Bob Franken is a longtime broadcast journalist, including 20 years at CNN

More in Opinion

An array of stickers awaits voters on Election Day 2022. (Clarise Larson / Juneau Empire file photo)
Opinion: The case for keeping the parties from controlling our elections

Neither party is about to admit that the primary system they control serves the country poorly

Voters fill out their ballots at the Challenger Learning Center in Kenai, Alaska on Election Day, Nov. 8, 2022. (Jake Dye/Peninsula Clarion)
Voter tidbit: Important information about voting in the upcoming elections

Mark your calendar now for these upcoming election dates!

Larry Persily (Juneau Empire file photo)
Opinion: State’s ‘what if’ lawsuit doesn’t much add up

The state’s latest legal endeavor came July 2 in a dubious lawsuit — with a few errors and omissions for poor measure

The entrance to the Homer Electric Association office is seen here in Kenai, Alaska, on May 7, 2020. (Photo by Brian Mazurek/Peninsula Clarion file)
Opinion: Speak up on net metering program

The program allows members to install and use certain types of renewable generation to offset monthly electric usage and sell excess power to HEA

Gov. Mike Dunleavy signs bills for the state’s 2025 fiscal year budget during a private ceremony in Anchorage on Thursday, June 25, 2024. (Official photo from The Office of the Governor)
Alaska’s ‘say yes to everything’ governor is saying ‘no’ to a lot of things

For the governor’s purposes, “everything” can pretty much be defined as all industrial development

Alaska Permanent Fund Corp. board members, staff and advisors meet Oct. 30, 2023. (Mark Sabbatini / Juneau Empire file photo)
Opinion: The concerns of reasonable Alaskans isn’t ‘noise’

During a legislative hearing on Monday, CEO Deven Mitchell referred to controversy it’s created as “noise.”

(Juneau Empire file photo)
Opinion: Crime pays a lot better than newspapers

I used to think that publishing a quality paper, full of accurate, informative and entertaining news would produce enough revenue to pay the bills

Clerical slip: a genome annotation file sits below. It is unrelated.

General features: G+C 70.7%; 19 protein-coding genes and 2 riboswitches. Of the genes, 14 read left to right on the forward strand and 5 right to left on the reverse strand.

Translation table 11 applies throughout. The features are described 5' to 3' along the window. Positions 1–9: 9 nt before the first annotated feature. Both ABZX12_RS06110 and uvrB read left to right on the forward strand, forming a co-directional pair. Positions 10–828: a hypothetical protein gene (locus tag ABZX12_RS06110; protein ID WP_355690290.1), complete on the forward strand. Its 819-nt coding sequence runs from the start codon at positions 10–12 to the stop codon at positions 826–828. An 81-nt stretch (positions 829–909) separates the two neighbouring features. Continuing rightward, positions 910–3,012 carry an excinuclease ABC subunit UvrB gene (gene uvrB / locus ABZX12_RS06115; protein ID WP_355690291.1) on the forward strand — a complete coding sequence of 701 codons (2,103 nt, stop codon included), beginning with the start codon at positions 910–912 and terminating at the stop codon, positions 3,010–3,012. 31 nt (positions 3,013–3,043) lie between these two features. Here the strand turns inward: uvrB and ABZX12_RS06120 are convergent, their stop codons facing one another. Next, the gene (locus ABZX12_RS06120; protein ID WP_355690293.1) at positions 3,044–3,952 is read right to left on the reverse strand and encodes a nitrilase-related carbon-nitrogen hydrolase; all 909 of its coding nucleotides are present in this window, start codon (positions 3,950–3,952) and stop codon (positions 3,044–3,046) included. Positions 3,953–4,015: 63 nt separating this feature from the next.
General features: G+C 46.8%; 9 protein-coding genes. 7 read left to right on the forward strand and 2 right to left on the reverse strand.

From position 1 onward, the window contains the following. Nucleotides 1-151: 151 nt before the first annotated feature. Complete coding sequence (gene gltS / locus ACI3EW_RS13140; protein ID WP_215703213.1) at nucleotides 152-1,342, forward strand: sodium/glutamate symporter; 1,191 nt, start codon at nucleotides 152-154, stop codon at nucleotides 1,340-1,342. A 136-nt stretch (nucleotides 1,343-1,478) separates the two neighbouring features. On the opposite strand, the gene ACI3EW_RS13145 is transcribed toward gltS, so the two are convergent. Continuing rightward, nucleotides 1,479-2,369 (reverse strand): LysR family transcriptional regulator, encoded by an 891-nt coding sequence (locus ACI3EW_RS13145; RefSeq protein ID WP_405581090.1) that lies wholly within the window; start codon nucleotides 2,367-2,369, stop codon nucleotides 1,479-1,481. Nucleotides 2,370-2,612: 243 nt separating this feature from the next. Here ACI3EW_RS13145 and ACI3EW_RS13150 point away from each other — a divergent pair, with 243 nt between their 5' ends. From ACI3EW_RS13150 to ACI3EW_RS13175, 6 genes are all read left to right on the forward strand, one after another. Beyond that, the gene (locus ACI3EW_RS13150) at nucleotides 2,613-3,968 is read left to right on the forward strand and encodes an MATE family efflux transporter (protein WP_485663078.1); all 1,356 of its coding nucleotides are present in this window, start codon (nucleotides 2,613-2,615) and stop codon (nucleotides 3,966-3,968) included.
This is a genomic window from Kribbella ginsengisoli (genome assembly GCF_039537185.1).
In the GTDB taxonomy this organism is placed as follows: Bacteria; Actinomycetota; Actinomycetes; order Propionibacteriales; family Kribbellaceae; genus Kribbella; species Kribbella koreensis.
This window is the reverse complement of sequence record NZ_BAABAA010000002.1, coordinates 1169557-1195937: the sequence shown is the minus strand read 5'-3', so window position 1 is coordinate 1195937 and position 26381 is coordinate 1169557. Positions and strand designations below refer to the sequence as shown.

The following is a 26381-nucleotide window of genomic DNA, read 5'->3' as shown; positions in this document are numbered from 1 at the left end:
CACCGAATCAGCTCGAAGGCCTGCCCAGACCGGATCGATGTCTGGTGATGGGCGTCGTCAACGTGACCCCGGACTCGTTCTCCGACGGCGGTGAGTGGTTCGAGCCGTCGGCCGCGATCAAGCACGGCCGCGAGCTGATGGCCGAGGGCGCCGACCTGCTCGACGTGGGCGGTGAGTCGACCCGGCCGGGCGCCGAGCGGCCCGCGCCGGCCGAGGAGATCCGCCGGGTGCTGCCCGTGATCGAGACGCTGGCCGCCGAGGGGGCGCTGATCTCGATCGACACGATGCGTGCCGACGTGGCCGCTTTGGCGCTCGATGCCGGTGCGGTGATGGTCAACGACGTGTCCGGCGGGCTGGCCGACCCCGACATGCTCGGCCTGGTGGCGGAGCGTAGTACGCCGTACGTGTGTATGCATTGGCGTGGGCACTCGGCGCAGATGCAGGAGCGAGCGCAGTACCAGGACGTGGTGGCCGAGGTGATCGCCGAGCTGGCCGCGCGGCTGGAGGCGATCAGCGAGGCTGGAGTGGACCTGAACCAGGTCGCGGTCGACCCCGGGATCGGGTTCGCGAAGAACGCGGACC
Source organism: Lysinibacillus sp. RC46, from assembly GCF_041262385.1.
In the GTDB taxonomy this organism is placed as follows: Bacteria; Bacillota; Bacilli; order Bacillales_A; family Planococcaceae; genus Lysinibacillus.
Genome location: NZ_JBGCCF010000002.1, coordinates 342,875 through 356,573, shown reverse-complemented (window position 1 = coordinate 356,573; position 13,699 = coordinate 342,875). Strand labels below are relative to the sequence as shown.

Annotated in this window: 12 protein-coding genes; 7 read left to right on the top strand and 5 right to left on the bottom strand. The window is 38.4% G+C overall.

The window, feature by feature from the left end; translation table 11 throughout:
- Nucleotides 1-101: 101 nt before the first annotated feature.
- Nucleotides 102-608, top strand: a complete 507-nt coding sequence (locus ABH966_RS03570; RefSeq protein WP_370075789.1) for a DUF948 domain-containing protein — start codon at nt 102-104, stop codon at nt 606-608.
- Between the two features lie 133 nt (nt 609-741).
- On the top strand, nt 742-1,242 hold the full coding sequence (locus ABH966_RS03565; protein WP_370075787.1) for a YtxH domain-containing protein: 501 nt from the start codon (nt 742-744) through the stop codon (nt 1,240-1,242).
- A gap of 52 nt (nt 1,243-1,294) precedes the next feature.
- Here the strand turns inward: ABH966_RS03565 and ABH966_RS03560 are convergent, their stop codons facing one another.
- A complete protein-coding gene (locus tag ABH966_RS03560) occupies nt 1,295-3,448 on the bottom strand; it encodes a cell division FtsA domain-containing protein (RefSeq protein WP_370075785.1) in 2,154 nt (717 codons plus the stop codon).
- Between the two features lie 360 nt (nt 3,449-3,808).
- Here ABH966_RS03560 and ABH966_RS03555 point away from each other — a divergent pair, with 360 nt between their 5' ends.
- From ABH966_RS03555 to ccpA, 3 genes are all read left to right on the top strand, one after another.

Mark Sabbatini / Juneau Empire file photo
Lt. Gov. Nancy Dahlstrom addresses the crowd during an inaugural celebration for her and Gov. Mike Dunleavy at Elizabeth Peratrovich Hall on Jan. 20, 2023.
Opinion: The many truths Dahlstrom will deny

Real conservatives wouldn’t be trashing the rule of law

Gov. Mike Dunleavy discusses his veto of a wide-ranging education bill during a press conference March 16 at the Alaska State Capitol. (Mark Sabbatini / Juneau Empire file photo)
Governor, please pay more attention to Alaskans

Our governor has been a busy guy on big issues.

Priya Helweg is the acting regional director and executive officer for the Region 10 Office of Intergovernmental and External Affairs, Office of the Secretary, U.S. Department of Health and Human Services. (Photo courtesy U.S. Department of Health and Human Services)
Happy Pride Month

This month is dedicated to acknowledging and uplifting the voices and experiences of the LGBTQI+ community

A roll of “I voted” stickers sit at the Alaska Division of Elections office in Juneau in 2022. (Ben Hohenstatt / Juneau Empire File)
Strengthening democracy: Native vote partners to boost voter registration

GOTNV and VPC are partnering to send over 4,000 voter registration applications this month to addresses and P.O. boxes all over Alaska

Hiroko Masuike/The New York Times
Former President Donald Trump arrives at Trump Tower after he was found guilty of all counts in his criminal trial in New York on May 30.
Opinion: Trump’s new fixers

Fixers from Alaska and elsewhere step in after guilty verdict